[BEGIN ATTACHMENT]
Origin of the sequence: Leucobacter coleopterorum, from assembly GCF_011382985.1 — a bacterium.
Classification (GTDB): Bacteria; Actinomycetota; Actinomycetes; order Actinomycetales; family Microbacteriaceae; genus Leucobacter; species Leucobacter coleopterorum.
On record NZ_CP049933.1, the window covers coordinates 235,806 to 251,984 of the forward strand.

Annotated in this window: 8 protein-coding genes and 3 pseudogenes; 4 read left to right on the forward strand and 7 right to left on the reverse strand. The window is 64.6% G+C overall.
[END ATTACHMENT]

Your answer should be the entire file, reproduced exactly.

Origin of the sequence: Leucobacter coleopterorum, from assembly GCF_011382985.1 — a bacterium.
Classification (GTDB): Bacteria; Actinomycetota; Actinomycetes; order Actinomycetales; family Microbacteriaceae; genus Leucobacter; species Leucobacter coleopterorum.
On record NZ_CP049933.1, the window covers coordinates 235,806 to 251,984 of the forward strand.

Annotated in this window: 8 protein-coding genes and 3 pseudogenes; 4 read left to right on the forward strand and 7 right to left on the reverse strand. The window is 64.6% G+C overall.